The U.S. Department of State did not disclose $16 billion from foreign aid disbursements and foreign aid obligations in 2014.
A Government Accountability Office (GAO) report published in late August for U.S. Senate Committee on Foreign Relations Chairman Bob Corker, highlights the disastrous record-keeping of the State Department. The damning GAO report stated, “The absence of clear information on data limitations may undermine the goal of ForeignAssistance.gov to improve public knowledge and accountability of U.S. foreign assistance.”
Twenty-six percent of its foreign aid disbursements and 14 percent of its foreign aid obligations in 2014 were not disclosed.
GAO found that the two websites that deal with foreign aid matters, ForeignAssistance.gov and Foreign Aid Explorer, explorer.usaid.gov, were reporting very different numbers for U.S. foreign aid. The discrepancies were in the billions for fiscal year 2014. ForeignAssistance.gov listed $36.1 billion in foreign aid obligations, totaling $6 billion less than the $42 billion listed on Foreign Aid Explorer. Shoddy math reared its ugly head again when ForeignAssistance.gov reported $29.9 billion in aid disbursements, in contrast with the $40.4 billion stated on Foreign Aid Explorer, a $10 billion reporting difference.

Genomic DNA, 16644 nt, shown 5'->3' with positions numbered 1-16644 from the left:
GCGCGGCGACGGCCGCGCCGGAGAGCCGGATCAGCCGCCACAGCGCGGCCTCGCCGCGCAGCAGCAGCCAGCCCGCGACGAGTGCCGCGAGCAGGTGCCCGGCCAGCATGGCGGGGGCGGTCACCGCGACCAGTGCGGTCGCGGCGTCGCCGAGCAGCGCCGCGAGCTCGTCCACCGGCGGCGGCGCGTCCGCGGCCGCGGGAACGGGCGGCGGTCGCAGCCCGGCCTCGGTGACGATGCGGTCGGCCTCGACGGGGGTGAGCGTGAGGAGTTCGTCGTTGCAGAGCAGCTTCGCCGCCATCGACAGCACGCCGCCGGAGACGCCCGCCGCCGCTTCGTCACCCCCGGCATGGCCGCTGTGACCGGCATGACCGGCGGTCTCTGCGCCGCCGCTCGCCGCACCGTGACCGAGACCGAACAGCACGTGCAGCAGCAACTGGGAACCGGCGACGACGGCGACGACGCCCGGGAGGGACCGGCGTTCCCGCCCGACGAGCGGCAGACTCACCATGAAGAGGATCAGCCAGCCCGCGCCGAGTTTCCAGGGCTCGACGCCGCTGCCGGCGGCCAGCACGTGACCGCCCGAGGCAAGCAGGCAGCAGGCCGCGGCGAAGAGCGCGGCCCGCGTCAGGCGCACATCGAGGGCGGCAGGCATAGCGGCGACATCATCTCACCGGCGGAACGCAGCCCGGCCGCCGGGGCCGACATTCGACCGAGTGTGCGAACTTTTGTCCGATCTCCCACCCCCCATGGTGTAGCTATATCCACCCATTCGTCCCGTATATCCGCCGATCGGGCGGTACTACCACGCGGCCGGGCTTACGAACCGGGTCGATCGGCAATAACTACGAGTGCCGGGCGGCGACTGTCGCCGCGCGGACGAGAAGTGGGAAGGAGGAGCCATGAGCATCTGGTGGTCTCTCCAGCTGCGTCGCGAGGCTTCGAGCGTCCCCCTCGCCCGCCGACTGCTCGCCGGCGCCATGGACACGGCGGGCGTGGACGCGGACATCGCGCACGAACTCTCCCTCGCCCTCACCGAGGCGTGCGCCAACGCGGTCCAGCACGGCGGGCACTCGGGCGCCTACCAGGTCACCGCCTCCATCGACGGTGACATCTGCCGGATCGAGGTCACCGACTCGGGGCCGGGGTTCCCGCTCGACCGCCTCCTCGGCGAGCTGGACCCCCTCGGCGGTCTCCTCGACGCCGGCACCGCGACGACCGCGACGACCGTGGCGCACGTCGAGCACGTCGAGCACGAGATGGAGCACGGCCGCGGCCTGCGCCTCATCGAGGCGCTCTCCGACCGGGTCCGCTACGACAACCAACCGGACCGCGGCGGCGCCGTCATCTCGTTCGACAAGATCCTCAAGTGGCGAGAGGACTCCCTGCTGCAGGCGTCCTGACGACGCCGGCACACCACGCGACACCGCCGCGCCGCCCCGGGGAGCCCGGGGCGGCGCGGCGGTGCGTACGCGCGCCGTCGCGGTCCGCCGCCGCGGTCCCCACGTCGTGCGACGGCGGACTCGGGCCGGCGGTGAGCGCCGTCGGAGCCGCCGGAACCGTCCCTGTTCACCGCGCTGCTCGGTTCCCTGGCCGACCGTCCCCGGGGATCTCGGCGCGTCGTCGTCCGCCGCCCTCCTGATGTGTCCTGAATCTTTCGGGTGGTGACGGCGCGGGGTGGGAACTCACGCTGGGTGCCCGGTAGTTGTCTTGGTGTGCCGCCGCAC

According to the GAO, in response to the troubling findings, State Department told them that the differences highlighted by GAO in part stem from peacekeeping and U.S. funding for international organizations not being taken into consideration for FY2014 data in ForeignAssistance.gov. As for the $10 billion accounting error in the Foreign Aid Explorer, State defended it, reportedly informing GAO that the data is more detailed because it goes through the United States Agency for International Development (USAID), after being sent in by State Departments’s individual bureaus.
The billions at stake which State Department must account for include the money of 10 different agencies that contribute most of the foreign aid.
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